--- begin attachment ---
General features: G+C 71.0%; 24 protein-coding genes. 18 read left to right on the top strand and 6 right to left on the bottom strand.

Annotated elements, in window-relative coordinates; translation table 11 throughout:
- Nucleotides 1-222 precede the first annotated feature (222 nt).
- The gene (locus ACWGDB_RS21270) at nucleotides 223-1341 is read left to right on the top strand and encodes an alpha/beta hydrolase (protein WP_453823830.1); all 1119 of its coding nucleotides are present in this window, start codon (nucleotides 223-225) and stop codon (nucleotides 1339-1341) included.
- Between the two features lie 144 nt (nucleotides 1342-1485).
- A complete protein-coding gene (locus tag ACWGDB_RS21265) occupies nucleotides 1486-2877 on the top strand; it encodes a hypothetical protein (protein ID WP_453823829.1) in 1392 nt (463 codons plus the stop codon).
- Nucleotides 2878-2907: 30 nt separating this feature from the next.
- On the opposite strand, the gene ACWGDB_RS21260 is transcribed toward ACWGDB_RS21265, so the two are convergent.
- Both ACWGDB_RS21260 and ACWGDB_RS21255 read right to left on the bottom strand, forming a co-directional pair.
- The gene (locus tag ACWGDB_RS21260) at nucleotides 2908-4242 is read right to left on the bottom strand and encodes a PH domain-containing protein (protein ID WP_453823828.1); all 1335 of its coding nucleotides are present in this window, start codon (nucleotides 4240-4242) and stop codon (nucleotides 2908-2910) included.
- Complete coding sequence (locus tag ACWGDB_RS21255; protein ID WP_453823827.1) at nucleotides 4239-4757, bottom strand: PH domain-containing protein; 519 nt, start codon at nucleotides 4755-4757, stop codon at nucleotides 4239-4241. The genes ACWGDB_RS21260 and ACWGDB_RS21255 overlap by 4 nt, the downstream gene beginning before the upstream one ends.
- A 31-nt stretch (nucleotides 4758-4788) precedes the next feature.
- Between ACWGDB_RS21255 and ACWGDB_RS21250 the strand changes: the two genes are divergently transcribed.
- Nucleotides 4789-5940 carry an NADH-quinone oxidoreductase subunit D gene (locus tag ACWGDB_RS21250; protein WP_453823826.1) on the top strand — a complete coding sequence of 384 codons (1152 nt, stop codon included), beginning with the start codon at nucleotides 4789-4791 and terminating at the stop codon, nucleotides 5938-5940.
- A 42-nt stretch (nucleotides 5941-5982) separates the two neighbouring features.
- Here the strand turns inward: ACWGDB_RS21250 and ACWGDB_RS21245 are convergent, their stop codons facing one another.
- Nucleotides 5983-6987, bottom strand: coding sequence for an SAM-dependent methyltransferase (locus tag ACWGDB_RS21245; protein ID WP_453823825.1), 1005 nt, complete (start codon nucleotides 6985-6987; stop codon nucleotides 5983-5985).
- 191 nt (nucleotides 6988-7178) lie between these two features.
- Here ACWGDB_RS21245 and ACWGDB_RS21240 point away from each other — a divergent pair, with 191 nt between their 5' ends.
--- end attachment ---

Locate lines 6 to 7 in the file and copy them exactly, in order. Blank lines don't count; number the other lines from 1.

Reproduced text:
- A complete protein-coding gene (locus tag ACWGDB_RS21265) occupies nucleotides 1486-2877 on the top strand; it encodes a hypothetical protein (protein ID WP_453823829.1) in 1392 nt (463 codons plus the stop codon).
- Nucleotides 2878-2907: 30 nt separating this feature from the next.